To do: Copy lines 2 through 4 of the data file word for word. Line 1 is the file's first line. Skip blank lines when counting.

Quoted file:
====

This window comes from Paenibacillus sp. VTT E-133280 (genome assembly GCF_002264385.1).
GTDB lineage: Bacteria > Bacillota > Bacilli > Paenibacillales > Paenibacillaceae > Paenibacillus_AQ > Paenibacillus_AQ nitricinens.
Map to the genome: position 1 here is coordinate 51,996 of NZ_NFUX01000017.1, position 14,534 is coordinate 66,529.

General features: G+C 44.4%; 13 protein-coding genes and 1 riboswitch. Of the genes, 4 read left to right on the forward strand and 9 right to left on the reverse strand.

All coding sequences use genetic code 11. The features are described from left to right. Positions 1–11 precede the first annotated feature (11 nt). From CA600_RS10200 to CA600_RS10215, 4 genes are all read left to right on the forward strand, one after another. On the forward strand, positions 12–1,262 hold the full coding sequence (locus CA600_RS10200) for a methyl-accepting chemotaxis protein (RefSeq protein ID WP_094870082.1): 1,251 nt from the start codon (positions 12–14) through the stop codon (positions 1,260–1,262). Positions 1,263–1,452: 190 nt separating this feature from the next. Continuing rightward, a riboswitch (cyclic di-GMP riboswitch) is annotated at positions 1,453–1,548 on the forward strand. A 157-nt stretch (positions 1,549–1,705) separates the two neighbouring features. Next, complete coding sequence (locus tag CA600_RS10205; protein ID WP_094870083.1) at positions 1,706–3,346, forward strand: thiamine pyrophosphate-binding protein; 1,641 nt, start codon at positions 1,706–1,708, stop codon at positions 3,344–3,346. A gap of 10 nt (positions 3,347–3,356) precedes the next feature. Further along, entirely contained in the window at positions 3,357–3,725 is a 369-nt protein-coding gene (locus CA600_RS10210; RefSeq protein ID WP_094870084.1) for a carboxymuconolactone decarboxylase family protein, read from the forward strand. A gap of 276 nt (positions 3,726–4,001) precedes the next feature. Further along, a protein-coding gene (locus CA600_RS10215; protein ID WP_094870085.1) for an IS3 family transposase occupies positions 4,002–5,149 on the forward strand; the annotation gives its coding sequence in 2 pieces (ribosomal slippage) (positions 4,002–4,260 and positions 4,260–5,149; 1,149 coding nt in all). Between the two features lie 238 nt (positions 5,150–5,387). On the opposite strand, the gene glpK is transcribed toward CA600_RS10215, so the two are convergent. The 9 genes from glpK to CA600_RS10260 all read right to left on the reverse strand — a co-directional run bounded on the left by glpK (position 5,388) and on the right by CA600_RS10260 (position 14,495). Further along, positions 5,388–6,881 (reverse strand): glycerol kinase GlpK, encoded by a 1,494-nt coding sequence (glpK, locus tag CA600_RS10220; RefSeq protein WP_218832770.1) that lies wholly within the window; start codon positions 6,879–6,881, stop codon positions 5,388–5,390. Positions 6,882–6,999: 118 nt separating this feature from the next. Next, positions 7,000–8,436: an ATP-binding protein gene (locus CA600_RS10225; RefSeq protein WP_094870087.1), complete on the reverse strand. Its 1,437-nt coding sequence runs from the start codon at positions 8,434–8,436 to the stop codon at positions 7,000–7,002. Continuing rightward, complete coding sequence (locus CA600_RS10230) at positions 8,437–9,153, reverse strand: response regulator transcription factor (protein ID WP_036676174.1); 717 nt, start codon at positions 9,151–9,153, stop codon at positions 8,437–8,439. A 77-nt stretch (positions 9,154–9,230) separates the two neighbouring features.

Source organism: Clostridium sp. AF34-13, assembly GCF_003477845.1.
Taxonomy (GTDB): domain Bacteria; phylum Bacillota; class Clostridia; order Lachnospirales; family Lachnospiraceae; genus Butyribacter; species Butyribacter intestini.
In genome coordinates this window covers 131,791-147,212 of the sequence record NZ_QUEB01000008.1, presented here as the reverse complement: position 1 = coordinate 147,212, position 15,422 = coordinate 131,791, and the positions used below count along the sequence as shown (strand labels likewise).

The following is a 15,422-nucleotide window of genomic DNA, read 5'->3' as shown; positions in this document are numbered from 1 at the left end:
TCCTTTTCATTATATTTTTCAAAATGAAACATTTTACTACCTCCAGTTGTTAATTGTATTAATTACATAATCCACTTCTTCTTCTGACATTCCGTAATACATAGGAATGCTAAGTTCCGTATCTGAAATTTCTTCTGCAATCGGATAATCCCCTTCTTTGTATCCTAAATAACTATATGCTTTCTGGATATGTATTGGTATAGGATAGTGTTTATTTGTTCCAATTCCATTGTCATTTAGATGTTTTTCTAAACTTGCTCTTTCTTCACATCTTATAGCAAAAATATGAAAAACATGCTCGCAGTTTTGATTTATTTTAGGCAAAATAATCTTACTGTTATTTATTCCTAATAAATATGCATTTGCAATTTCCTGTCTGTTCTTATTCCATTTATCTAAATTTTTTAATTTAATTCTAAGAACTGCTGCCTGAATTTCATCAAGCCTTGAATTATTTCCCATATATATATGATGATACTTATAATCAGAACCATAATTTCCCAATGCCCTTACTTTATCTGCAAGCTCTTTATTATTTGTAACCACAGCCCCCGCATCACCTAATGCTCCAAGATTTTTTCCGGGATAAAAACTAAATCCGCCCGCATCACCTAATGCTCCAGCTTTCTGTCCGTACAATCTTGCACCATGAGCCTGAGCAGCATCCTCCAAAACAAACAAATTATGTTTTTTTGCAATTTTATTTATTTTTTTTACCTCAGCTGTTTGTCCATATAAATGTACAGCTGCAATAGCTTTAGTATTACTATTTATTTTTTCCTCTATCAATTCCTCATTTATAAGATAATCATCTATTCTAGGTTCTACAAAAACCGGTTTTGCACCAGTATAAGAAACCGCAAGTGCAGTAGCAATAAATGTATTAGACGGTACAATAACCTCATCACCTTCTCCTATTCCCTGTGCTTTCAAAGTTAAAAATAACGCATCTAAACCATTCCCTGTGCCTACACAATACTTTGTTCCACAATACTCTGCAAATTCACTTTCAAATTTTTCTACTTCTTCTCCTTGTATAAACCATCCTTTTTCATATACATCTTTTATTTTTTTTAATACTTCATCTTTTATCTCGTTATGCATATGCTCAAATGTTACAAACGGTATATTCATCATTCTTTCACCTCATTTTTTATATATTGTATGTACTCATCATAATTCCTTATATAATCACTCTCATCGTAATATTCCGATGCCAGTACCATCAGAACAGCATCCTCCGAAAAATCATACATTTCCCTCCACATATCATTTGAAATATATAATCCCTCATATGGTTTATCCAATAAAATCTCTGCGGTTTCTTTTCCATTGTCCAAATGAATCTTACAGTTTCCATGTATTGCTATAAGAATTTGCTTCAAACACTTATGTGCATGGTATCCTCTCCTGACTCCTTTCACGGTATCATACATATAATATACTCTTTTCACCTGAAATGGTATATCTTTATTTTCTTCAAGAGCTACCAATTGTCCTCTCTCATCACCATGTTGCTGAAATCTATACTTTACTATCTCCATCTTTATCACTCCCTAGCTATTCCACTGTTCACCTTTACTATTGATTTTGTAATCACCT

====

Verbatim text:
GTDB lineage: Bacteria > Bacillota > Bacilli > Paenibacillales > Paenibacillaceae > Paenibacillus_AQ > Paenibacillus_AQ nitricinens.
Map to the genome: position 1 here is coordinate 51,996 of NZ_NFUX01000017.1, position 14,534 is coordinate 66,529.

General features: G+C 44.4%; 13 protein-coding genes and 1 riboswitch. Of the genes, 4 read left to right on the forward strand and 9 right to left on the reverse strand.